The folks at WPSec recently published a post titled “Are WordPress Websites Really That Vulnerable?” It’s a common misconception that WordPress is an insecure platform because there are regular reports of vulnerabilities that can cause a website to be hacked or compromised, especially in the case of plugins that have lots of users.
These concerns primarily stem from the fact that it’s a hugely popular CMS, powering about 41 percent of all websites. This makes it a natural target for hackers.–WPSec
The reality is that WordPress websites *can* be vulnerable to attack, but if solid security practices are followed, the risk is pretty minimal. The post linked above outlines 5 common WordPress weaknesses and the simple solutions to them:
Outdated WordPress core: Make sure to install all security patches to prevent cyberattacks.
Outdated plugins or themes: Access the latest versions of other site components from their developers to fix security issues.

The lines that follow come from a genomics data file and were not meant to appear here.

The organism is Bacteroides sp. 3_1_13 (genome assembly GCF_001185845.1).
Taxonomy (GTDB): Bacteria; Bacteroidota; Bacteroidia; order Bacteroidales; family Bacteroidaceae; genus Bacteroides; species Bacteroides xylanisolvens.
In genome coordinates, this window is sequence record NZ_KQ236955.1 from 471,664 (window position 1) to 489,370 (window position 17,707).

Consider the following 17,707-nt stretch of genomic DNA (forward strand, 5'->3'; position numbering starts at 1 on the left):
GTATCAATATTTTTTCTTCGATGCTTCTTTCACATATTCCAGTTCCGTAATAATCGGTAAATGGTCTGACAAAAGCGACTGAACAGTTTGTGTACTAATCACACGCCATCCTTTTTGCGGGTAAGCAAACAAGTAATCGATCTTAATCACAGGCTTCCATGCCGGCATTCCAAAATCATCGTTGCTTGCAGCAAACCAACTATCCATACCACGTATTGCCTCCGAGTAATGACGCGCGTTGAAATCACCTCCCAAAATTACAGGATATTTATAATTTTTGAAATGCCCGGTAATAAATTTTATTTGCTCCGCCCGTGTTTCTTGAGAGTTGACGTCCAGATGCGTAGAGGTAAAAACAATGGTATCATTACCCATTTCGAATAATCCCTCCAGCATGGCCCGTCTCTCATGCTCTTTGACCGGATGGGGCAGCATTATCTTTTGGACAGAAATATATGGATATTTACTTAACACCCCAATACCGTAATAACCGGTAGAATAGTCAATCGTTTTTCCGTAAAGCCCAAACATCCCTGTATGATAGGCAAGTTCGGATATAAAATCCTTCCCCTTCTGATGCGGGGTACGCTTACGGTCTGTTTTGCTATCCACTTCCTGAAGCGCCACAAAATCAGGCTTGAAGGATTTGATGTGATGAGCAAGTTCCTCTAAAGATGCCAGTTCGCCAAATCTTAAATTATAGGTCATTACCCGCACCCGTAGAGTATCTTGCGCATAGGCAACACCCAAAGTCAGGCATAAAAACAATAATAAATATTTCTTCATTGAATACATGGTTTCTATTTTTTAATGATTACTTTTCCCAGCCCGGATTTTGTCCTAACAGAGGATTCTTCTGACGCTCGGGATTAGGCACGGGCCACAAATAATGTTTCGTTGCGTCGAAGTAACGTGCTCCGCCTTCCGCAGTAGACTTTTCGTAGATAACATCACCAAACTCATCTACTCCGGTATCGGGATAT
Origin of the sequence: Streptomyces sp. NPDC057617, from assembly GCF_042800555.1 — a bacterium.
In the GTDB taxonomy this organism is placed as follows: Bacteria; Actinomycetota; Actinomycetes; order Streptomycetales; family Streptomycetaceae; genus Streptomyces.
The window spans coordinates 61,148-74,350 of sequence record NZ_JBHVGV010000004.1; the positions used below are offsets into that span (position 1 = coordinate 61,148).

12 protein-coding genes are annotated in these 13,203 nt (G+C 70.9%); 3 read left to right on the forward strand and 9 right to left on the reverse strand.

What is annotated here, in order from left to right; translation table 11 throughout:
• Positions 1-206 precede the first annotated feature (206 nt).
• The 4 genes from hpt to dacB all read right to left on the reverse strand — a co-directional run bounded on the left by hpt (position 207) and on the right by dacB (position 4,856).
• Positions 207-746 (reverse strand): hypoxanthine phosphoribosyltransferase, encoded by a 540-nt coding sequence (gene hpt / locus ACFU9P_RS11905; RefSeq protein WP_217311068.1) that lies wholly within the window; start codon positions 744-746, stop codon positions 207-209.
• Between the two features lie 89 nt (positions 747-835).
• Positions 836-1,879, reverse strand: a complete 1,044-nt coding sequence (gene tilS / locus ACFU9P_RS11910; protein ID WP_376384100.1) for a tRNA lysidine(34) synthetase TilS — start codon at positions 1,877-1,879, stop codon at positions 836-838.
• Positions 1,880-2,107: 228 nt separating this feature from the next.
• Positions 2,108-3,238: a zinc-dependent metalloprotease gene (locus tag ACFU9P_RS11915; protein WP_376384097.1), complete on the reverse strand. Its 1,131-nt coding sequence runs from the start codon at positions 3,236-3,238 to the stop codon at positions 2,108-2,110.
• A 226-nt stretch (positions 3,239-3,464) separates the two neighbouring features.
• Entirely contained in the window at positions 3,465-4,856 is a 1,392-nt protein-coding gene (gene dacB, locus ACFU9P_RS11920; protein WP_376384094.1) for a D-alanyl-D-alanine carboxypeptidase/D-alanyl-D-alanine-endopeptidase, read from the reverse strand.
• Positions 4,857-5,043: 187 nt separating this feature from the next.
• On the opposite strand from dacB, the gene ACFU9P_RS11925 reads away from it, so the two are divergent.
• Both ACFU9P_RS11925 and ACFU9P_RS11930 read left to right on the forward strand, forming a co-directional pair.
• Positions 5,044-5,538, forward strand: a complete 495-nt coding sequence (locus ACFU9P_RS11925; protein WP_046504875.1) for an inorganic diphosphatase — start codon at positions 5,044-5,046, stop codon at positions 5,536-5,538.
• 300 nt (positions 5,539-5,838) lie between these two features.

Weak admin passwords: Follow password best practices to protect against brute force attacks.
Nulled themes or plugins: Always pay for third-party plugins to make sure they’re legitimate.
Poor user role practices: Follow the Principle of Least Privilege so all your users have appropriate permissions.
This isn’t everything involved in WordPress security, but this list addresses the major issues pretty succinctly. If you’d like an overview of your website’s security, request a free security checkup. ?